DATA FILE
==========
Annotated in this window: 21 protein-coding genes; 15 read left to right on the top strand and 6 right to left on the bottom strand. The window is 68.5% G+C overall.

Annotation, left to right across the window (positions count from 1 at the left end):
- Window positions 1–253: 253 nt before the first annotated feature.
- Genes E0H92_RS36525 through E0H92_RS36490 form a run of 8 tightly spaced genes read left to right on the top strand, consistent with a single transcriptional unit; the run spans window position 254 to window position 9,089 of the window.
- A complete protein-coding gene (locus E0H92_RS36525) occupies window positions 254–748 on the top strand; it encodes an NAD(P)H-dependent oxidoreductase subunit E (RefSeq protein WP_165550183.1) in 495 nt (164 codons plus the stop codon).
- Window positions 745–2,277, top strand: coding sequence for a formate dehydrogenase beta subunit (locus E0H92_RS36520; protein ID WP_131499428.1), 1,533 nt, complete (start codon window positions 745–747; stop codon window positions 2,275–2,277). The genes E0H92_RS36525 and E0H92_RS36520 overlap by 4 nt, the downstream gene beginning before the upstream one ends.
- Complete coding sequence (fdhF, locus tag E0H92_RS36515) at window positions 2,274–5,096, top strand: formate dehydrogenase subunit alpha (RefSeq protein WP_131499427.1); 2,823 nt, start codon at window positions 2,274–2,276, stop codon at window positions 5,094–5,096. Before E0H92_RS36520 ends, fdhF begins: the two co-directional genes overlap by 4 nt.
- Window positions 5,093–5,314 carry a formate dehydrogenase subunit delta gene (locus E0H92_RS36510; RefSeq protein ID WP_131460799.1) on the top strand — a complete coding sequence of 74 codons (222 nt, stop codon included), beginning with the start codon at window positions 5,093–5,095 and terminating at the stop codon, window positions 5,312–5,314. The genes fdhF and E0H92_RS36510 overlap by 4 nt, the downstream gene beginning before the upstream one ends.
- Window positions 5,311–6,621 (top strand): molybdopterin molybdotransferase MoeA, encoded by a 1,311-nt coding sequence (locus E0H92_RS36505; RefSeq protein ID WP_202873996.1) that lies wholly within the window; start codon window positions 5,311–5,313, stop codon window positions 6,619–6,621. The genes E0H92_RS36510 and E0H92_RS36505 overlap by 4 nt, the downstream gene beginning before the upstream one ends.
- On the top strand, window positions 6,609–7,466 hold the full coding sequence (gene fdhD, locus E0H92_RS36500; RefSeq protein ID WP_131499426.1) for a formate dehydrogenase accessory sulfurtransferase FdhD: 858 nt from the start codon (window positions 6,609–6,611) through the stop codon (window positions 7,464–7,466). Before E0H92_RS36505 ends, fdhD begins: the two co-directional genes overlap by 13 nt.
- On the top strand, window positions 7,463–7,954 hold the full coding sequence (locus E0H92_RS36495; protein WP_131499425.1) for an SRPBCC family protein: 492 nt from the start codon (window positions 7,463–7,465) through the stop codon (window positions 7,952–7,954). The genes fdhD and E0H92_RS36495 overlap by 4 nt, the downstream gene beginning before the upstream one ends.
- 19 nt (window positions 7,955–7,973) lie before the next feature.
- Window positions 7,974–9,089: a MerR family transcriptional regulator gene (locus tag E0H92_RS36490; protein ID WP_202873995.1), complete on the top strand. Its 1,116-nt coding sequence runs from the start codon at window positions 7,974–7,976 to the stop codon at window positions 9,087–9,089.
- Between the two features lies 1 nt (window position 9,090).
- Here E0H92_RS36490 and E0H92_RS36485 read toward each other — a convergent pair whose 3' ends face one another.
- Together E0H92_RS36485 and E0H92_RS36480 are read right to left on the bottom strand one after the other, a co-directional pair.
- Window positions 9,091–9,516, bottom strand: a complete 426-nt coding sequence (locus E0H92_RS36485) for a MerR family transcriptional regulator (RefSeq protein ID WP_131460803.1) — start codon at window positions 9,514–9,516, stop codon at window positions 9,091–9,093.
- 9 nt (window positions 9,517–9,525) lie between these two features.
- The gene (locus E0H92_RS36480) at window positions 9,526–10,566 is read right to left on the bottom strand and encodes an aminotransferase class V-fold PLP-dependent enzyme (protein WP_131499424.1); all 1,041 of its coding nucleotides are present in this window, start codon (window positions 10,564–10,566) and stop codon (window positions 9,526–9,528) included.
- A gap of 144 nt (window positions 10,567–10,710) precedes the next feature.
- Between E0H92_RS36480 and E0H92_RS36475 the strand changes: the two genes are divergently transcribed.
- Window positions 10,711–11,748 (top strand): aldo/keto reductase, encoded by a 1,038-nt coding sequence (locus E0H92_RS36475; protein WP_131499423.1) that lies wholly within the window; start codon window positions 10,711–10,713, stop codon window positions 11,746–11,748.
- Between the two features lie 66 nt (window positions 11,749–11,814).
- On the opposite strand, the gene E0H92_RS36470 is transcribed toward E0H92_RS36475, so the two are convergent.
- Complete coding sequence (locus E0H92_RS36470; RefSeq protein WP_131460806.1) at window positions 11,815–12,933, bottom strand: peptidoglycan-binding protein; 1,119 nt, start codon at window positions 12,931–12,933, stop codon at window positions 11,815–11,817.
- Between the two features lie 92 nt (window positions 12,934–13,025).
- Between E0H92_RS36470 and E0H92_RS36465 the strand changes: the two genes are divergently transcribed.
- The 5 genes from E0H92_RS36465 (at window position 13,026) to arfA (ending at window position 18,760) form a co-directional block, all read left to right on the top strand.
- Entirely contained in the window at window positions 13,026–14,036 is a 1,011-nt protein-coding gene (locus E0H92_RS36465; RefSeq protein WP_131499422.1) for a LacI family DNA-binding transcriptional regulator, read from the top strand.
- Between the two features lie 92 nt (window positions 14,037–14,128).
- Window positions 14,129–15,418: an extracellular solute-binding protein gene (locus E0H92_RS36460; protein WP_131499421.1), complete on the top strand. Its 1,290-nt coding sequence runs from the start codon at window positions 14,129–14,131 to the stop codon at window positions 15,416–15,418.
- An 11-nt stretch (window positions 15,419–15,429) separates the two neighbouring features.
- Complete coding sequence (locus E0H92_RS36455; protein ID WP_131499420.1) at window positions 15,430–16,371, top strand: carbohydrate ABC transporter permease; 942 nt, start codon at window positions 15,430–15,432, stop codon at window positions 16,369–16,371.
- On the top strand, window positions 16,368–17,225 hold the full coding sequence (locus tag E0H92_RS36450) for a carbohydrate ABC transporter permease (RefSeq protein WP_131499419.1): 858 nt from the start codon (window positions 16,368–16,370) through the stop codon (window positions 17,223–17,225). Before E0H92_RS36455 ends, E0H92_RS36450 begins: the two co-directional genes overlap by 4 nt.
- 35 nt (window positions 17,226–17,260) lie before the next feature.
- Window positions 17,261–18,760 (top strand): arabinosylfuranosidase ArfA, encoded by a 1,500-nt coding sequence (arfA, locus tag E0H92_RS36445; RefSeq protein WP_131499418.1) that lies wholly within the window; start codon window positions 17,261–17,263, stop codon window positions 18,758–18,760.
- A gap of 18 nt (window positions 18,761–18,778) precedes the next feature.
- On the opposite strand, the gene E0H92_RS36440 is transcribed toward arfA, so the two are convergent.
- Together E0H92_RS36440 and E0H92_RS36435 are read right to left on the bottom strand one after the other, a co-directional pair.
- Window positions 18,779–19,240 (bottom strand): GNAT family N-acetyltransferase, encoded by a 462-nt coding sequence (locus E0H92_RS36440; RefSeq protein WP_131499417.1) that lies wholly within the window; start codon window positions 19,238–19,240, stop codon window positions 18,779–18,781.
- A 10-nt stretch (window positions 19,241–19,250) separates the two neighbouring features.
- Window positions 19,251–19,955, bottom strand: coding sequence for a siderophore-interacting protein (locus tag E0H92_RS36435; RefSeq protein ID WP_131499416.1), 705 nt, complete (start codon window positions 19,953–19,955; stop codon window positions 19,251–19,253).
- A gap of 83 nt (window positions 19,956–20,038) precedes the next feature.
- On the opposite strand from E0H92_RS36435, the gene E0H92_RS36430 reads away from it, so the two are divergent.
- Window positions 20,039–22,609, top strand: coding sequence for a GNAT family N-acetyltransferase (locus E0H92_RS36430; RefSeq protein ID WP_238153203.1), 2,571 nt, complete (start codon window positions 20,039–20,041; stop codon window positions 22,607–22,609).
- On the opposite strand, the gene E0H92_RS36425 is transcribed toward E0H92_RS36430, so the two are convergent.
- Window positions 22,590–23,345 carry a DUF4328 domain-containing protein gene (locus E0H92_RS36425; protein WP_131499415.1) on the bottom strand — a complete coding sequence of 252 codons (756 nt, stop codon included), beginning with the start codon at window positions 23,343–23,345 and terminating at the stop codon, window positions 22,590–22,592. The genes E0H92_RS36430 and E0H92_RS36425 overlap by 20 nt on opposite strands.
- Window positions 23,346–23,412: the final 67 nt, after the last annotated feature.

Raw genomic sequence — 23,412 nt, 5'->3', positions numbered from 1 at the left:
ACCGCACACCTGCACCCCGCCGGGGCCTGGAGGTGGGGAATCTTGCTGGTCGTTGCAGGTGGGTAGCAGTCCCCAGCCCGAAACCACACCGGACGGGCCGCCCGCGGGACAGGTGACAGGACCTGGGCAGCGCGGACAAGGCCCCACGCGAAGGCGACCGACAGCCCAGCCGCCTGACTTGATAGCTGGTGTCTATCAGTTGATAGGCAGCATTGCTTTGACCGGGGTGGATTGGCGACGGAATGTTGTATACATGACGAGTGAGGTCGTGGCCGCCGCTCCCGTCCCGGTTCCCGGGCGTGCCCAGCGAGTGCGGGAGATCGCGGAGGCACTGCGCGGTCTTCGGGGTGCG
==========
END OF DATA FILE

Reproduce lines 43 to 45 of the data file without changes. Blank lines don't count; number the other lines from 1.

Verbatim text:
- A gap of 83 nt (window positions 19,956–20,038) precedes the next feature.
- On the opposite strand from E0H92_RS36435, the gene E0H92_RS36430 reads away from it, so the two are divergent.
- Window positions 20,039–22,609, top strand: coding sequence for a GNAT family N-acetyltransferase (locus E0H92_RS36430; RefSeq protein ID WP_238153203.1), 2,571 nt, complete (start codon window positions 20,039–20,041; stop codon window positions 22,607–22,609).